The frenzy we feel is like bandits struggling over the spoils of their felony. The world of crime bears very uncanny resemblance to what you are seeing playing out in the politics of your country. A criminal enterprise. That is what many call our parties and their governments. Criminal enterprises have structures and there are hierarchies in there. Crime mirrors politics as literature reflects life. Professor Akinwumi Isola did a review of crime in Oladejo Okediji’s detective novel, Àgbàlagbà Akàn. I refer to his ‘The Modern Yoruba Novel: An Analysis of the writer’s art.’ He writes on page 140: “The criminals are known and feared. But they still operate in the society using a network of services. Theirs is a syndicate with active branches in the neighbouring towns. Olórí Ayé is the chief of them all. He resides at Ibadan. Oyeniyi Seriki is the deputy at Egbeda; Lamidi Olójòóró controls Lalupon; Adegun directs operations at Origbo. Olóri Ayé (alias Doogo) has the last say in everything. He does not consult anyone on any point; he gives out orders that must be obeyed. Each time he says something he adds ‘Mo pa á láse ni o (it’s an order).’”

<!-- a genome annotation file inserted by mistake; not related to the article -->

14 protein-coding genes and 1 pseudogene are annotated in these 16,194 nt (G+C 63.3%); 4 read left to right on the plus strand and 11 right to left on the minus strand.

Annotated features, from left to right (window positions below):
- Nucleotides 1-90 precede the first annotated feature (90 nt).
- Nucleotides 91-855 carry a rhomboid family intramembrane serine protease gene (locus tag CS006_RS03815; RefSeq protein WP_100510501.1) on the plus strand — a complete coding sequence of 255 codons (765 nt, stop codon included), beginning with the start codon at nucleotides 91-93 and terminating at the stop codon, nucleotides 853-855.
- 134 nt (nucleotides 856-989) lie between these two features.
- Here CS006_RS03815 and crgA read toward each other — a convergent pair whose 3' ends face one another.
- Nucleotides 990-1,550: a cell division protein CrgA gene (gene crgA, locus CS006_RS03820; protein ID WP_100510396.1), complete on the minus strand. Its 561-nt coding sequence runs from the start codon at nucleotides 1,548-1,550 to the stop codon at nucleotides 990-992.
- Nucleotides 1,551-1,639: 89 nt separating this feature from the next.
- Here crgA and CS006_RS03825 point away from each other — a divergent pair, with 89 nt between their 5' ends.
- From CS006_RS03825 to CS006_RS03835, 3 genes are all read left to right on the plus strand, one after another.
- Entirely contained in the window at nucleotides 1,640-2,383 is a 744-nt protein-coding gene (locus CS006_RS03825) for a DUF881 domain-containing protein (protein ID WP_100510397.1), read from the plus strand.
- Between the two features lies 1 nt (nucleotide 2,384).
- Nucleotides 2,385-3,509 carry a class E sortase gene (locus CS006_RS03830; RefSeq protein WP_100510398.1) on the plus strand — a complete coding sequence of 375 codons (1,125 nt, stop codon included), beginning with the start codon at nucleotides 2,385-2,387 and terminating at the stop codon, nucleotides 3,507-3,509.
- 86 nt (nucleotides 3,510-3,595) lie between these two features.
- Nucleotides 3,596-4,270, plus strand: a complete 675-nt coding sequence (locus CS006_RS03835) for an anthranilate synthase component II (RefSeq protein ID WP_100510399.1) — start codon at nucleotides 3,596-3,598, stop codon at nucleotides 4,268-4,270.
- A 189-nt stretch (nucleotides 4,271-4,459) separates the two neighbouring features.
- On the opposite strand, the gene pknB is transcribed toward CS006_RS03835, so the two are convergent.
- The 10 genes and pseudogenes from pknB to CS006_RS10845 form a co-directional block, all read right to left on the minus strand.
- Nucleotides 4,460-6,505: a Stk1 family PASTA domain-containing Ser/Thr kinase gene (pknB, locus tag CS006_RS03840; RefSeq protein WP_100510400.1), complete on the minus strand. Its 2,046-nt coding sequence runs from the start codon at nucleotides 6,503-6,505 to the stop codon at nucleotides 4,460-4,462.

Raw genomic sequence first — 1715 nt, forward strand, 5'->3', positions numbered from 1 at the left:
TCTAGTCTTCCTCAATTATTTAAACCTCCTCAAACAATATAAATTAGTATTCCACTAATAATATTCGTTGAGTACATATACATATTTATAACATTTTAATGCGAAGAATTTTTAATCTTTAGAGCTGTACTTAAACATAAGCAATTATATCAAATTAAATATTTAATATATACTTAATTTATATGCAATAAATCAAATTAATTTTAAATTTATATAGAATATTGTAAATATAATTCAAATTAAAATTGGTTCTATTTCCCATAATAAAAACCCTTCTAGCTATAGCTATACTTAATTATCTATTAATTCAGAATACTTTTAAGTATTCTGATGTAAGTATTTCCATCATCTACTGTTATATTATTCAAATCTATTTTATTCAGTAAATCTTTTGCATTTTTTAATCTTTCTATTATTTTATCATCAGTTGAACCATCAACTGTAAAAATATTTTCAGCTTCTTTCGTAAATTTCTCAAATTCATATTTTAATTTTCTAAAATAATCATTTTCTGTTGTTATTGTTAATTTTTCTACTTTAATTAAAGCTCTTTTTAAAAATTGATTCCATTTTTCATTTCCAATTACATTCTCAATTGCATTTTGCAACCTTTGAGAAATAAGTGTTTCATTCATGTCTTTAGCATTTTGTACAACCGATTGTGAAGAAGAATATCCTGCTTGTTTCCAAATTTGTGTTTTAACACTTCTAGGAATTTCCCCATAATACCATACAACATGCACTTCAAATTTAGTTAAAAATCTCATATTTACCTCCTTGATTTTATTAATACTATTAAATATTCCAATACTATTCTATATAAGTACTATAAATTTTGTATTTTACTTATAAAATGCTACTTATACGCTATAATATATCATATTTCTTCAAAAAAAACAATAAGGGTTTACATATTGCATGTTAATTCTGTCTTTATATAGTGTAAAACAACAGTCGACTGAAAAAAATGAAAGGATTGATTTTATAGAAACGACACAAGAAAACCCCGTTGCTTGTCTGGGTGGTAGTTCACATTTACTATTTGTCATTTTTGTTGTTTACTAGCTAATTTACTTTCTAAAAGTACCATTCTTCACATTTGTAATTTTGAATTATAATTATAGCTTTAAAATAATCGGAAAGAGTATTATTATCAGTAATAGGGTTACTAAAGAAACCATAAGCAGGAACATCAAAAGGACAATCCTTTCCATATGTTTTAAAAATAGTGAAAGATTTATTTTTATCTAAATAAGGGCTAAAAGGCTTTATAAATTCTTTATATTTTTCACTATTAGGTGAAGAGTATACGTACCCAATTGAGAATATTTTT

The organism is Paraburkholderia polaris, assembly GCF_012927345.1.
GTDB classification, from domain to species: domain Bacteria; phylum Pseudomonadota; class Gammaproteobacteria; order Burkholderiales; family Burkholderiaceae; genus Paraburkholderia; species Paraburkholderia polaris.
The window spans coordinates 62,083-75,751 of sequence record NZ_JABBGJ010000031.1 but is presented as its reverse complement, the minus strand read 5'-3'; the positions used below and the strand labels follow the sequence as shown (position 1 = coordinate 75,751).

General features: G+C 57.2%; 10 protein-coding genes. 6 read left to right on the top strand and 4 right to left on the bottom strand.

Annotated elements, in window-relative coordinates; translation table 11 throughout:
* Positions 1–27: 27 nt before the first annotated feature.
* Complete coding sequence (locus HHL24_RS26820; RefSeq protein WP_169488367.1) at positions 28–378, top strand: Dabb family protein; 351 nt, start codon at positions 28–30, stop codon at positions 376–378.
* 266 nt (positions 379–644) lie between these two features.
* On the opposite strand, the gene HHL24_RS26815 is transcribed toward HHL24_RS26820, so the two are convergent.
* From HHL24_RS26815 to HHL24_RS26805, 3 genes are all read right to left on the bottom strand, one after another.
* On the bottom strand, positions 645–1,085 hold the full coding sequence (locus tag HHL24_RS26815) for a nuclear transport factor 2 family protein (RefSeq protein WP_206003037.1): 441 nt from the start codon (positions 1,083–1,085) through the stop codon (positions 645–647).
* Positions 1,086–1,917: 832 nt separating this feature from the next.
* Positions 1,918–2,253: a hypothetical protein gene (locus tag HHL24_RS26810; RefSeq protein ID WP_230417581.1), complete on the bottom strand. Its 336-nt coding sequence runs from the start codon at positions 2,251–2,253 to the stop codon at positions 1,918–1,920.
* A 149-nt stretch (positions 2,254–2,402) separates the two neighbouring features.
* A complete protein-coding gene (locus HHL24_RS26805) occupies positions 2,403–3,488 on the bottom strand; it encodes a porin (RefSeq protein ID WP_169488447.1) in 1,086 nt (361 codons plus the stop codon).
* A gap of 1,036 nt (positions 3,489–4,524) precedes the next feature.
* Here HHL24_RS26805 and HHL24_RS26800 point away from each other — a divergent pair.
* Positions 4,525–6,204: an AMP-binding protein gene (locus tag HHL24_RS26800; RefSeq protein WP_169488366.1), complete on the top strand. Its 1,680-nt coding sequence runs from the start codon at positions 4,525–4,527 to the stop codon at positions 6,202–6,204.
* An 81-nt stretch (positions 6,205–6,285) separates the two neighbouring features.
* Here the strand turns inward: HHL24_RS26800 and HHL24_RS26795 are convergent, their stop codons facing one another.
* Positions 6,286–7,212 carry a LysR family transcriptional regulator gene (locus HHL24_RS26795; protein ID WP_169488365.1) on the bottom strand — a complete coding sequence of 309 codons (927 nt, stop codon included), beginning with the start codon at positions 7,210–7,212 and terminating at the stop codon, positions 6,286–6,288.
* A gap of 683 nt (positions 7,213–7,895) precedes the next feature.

That is the geo-politics of crime according to literature. At every level of our politics, you see each of the characters mentioned above. There is always an Olórí Ayé (supreme head of the world) calling the shots, directing the affairs using able lieutenants like Olójòóró (the fraudulent) as ruthless foot soldiers. Think deep and look around; they are here.
But is this how we will continue? Swift-legged hare once found himself among flesh-eating beasts of the jungle. How did he come back home in one piece? He said he hung out with the big cats with ogbón inú (inner wisdom) and escaped with òpòlopò ìmò (a lot of understanding). Those are what we need to survive this season of war without help. Don’t you find it curious that as terrorists kill, maim and abduct, and relations of victims wail and beg our government to please be government, what concerns the regime is completely different? It is not even the next election. That one is settled. What remains to be done must be done. The government decreed last week that there would be census, the sum of the Nigerian people, very early next year. There are millions hiding in diseased forests either as terrorists or as victims of terrorism. Will they be counted too? What better way to rupture the vessels of the system than having census and elections lumped together right in the middle of a war? So, I beg you, stop praying to these gods for protection; they assault their own temples with poisoned offerings.